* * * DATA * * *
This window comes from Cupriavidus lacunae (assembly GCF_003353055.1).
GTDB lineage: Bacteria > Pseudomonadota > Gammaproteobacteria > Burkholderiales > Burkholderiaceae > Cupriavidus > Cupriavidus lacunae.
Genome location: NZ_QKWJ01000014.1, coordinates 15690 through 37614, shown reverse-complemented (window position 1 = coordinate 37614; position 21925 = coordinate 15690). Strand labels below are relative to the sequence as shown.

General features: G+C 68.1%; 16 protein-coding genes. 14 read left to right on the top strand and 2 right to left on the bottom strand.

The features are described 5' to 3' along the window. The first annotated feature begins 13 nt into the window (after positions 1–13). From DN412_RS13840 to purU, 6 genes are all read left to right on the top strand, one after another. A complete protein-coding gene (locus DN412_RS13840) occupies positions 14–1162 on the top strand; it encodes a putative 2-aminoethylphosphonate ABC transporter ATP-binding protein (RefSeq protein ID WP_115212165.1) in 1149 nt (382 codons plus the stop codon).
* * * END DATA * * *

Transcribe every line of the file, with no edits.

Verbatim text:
This window comes from Cupriavidus lacunae (assembly GCF_003353055.1).
GTDB lineage: Bacteria > Pseudomonadota > Gammaproteobacteria > Burkholderiales > Burkholderiaceae > Cupriavidus > Cupriavidus lacunae.
Genome location: NZ_QKWJ01000014.1, coordinates 15690 through 37614, shown reverse-complemented (window position 1 = coordinate 37614; position 21925 = coordinate 15690). Strand labels below are relative to the sequence as shown.

General features: G+C 68.1%; 16 protein-coding genes. 14 read left to right on the top strand and 2 right to left on the bottom strand.

The features are described 5' to 3' along the window. The first annotated feature begins 13 nt into the window (after positions 1–13). From DN412_RS13840 to purU, 6 genes are all read left to right on the top strand, one after another. A complete protein-coding gene (locus DN412_RS13840) occupies positions 14–1162 on the top strand; it encodes a putative 2-aminoethylphosphonate ABC transporter ATP-binding protein (RefSeq protein ID WP_115212165.1) in 1149 nt (382 codons plus the stop codon).